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Would you know what to do if your child or baby was choking?

Thursday 4 January 2018

A young Asian girl sits at a table, holding her throat and coughing.
Children's small airways make it easy for them to choke on small objects and pieces of food or drink.

It’s every parent’s worst nightmare: watching their child struggle for breath because they’ve choked on some food or an object.

Choking occurs when a person’s airway is fully or partially blocked. Babies and young children have very small airways, which means they can choke on small objects like buttons, seeds, pebbles and hair ties. Food and liquids can also easily become lodged in the airways and cause choking.

How to tell if a child is choking

Signs that a child is choking can include:

  • holding or touching their throat
  • coughing, wheezing or gagging, which may be weak or ineffective
  • difficulty breathing
  • making a whistling or ‘crowing’ sound when trying to breath
  • unable to make sound or cry
  • lips, face, earlobes or fingernails turning blue
  • and loss of consciousness.

Choking first aid

Raising Children has instructions on providing first aid for choking infants and children, with pictures demonstrating each step. You can also download and print this guide by St John Ambulance Australia, and stick it somewhere handy like on the fridge.

If you think a child under 1 year is choking, call Triple Zero (000) for an ambulance, and stay on the phone with the operator while following the first aid steps. If an older child is choking, encourage them to cough to see if it dislodges the object. If it doesn’t, follow the first aid steps, calling for an ambulance if choking continues.

A first aid instructor demonstrates choking first aid for babies on a model doll of an infant.

There’s no substitute for learning in-person first aid. Parents and carers can access first aid training through a number of providers, including Queensland Ambulance ServiceSt John Ambulance, Australian Red Cross and First Aid Institute Australia.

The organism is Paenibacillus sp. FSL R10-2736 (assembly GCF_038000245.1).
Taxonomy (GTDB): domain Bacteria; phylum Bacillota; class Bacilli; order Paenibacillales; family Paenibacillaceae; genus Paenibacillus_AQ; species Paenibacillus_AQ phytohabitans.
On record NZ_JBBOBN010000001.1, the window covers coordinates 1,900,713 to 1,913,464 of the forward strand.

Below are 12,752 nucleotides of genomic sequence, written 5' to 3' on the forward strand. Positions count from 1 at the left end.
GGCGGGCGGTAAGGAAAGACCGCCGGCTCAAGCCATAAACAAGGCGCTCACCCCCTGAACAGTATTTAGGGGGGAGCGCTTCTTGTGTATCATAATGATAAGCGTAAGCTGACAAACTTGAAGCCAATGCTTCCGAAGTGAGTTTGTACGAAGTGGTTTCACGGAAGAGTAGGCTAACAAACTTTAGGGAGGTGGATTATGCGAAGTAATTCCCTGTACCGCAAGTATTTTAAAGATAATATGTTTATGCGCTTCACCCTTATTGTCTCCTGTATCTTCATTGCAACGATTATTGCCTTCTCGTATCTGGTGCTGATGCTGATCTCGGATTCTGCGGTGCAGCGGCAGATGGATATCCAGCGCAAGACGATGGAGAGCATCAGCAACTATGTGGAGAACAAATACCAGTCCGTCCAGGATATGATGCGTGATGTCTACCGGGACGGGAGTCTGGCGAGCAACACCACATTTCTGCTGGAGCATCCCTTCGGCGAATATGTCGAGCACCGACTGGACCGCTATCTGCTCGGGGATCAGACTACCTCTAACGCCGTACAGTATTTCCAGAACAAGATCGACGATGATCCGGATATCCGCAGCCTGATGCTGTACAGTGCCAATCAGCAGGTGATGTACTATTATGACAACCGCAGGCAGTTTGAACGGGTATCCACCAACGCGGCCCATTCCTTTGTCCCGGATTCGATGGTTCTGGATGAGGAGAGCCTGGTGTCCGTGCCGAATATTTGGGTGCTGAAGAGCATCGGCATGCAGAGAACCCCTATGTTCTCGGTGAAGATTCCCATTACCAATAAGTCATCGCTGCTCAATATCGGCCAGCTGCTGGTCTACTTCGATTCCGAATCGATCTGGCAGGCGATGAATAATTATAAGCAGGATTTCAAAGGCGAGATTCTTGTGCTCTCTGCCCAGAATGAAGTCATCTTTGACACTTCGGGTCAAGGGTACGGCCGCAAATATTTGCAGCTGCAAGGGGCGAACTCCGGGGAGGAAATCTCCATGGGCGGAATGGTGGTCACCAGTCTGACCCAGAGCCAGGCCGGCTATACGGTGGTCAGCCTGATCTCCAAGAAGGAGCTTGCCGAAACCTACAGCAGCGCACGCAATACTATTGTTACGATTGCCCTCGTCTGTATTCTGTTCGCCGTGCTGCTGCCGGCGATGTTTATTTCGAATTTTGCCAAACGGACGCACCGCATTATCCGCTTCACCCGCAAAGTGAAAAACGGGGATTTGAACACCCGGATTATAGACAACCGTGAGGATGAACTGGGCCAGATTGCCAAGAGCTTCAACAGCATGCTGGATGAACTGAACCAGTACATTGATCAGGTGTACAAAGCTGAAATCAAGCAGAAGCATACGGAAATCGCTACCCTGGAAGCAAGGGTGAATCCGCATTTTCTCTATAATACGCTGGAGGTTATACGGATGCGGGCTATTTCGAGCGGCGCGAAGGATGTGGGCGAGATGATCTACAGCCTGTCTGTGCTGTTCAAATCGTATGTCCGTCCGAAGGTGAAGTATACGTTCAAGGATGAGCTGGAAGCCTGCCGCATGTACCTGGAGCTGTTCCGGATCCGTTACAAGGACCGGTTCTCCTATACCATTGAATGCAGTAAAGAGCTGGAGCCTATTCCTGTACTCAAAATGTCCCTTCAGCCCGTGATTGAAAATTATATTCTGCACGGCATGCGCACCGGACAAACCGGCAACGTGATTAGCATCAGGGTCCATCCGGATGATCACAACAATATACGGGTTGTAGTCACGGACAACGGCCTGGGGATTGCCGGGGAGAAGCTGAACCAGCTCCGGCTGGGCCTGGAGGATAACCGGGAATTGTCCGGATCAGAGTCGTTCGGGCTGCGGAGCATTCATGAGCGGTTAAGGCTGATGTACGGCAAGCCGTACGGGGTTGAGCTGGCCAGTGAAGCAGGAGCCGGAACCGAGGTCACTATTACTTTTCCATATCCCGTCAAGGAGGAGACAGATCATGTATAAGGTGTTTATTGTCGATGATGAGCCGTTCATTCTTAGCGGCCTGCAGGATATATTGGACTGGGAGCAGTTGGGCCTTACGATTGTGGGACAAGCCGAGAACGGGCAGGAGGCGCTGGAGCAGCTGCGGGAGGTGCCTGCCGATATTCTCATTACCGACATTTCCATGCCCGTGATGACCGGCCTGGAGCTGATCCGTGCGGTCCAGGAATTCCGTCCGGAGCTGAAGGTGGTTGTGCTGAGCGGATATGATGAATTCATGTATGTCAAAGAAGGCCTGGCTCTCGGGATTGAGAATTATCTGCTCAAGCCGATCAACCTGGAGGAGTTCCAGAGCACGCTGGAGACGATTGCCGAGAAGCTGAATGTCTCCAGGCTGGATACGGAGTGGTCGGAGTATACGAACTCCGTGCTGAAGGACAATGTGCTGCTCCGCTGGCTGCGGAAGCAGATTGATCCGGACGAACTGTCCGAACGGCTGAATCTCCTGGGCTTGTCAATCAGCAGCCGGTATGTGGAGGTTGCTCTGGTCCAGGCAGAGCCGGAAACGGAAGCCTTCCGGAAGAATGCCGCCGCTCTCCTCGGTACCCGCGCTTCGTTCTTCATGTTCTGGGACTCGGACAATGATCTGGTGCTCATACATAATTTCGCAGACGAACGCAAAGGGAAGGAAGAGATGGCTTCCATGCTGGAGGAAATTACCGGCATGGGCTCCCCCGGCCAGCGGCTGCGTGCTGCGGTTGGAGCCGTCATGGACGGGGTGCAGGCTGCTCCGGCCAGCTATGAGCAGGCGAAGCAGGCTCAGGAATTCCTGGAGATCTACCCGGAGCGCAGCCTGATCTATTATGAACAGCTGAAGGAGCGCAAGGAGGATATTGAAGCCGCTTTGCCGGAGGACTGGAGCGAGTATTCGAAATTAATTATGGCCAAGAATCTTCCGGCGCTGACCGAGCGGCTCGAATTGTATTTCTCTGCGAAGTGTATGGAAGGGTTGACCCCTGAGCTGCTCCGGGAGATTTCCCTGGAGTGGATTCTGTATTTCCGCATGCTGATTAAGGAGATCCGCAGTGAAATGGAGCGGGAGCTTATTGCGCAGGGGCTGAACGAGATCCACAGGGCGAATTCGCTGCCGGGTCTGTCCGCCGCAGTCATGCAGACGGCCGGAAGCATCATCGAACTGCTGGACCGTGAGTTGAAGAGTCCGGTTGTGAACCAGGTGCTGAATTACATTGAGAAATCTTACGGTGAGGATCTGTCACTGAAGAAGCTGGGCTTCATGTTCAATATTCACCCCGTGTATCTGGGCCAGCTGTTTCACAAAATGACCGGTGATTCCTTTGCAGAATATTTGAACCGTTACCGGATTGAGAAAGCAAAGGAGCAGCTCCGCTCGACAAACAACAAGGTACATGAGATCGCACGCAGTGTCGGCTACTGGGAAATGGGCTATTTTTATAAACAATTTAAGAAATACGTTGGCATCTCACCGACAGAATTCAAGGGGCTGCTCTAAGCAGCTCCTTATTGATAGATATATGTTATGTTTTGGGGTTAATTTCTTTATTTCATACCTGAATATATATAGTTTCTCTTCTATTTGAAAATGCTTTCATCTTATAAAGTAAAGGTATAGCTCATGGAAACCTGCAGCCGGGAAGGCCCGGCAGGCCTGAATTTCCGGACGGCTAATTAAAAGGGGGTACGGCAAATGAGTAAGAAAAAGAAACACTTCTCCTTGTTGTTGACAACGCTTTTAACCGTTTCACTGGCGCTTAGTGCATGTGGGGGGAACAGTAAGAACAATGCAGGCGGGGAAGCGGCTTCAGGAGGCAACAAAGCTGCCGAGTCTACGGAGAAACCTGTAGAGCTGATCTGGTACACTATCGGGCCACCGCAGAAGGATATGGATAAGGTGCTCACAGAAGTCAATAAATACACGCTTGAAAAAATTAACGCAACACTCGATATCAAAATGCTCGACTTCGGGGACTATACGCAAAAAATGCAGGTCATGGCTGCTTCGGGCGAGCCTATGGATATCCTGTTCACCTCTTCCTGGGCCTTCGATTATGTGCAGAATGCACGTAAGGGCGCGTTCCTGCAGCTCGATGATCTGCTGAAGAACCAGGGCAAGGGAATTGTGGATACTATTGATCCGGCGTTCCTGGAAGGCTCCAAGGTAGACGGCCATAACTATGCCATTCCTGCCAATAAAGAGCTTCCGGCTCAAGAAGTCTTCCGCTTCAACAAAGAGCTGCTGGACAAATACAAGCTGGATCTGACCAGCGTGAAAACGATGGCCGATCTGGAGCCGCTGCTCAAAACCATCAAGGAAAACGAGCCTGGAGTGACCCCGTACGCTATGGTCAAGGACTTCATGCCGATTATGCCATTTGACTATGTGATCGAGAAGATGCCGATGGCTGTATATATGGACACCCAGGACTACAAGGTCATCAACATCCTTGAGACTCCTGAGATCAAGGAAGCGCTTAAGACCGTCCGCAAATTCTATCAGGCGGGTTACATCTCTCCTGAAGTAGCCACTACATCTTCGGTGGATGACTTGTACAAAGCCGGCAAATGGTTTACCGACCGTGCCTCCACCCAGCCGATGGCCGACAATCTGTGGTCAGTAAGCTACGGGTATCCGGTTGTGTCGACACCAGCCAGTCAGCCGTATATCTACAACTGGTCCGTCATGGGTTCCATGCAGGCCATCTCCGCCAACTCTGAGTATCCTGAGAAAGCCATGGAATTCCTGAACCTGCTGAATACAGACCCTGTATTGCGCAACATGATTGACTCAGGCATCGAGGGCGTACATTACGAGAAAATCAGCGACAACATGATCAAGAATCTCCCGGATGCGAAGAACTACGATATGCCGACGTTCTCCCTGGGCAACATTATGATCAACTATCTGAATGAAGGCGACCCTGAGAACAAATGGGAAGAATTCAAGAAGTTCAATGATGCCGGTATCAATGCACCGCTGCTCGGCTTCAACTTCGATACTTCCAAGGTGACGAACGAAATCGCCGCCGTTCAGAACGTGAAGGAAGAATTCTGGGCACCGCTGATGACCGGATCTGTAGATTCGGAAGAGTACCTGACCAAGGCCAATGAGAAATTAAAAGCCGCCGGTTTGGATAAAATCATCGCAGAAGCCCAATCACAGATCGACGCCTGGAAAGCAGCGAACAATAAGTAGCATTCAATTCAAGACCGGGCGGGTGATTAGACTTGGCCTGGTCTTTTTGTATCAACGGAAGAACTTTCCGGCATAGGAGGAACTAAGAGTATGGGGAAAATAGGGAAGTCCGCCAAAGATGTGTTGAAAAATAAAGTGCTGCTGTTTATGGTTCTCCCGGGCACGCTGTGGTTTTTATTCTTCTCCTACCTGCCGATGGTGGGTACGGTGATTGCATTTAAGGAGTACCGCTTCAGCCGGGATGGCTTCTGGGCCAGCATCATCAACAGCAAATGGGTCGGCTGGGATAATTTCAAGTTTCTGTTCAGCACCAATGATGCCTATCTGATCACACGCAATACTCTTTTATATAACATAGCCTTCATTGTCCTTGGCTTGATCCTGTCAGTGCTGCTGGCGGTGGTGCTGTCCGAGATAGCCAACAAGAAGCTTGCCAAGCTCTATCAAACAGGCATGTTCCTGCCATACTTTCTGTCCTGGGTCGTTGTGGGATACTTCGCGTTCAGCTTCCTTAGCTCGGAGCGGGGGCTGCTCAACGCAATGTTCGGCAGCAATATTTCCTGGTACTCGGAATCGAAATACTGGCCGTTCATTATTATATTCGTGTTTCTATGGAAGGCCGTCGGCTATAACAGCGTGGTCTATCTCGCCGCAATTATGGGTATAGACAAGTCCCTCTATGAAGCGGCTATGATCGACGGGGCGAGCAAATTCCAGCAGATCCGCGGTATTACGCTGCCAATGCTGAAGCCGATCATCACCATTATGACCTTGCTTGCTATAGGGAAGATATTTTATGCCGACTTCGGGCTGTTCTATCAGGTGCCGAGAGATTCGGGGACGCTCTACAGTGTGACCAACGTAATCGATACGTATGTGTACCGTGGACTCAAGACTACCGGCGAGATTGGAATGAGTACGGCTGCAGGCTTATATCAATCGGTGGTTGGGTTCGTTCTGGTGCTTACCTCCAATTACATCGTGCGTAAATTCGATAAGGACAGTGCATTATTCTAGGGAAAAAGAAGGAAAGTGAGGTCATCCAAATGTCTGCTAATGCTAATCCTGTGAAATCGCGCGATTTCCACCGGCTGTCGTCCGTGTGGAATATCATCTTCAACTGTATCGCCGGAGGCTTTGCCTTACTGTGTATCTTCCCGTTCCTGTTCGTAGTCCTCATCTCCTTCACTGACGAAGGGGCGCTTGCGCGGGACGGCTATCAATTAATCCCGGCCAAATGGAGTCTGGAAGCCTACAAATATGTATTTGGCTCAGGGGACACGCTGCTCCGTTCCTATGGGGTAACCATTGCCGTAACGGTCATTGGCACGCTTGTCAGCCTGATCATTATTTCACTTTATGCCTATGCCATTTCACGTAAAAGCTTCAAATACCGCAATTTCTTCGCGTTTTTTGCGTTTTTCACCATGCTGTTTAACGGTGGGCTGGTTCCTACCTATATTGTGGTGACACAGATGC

Choking risks for children

Anything smaller than a D size battery (that’s the large round one) can be a choking hazard for babies and toddlers. Basically, that’s anything they can get inside their mouths, and anyone who’s spent time with little kids know that babies and toddlers want to put everything inside their mouths. So how can parents prevent choking?

The ACCC has created a downloadable ‘choke check’ tool, which parents can print out to see if an object is a choking hazard. If it can fit through the tool, it’s something a child can choke on. You can download the Choke Check here [PDF 2.27MB].

A baby sits on the floor surrounded by wooden toys. She puts a wooden truck in her mouth.

Small children should always be supervised while eating, and should sit while they eat and drink.

According to the Australian Government Department of Health, common foods that cause choking in children include:

  • hard lollies
  • chewing gum
  • corn chips
  • small round and oval foods, like grapes, berries and cherry tomatoes – these foods should always be cut up lengthways
  • seeds and fruit with seeds or pips, for example sunflower seeds or watermelon seeds
  • nuts
  • popcorn
  • hard foods that can break up into smaller pieces
  • and hard fruits and vegetables.

Prevent choking by cooking and grating, finely slicing or mashing hard fruits and vegetables like carrots, celery and apple. Cut food into pieces smaller than a pea that children can easily chew and swallow. Remove the skin from sausages and hot dogs and cut into small pieces.

Last updated: 17 January 2018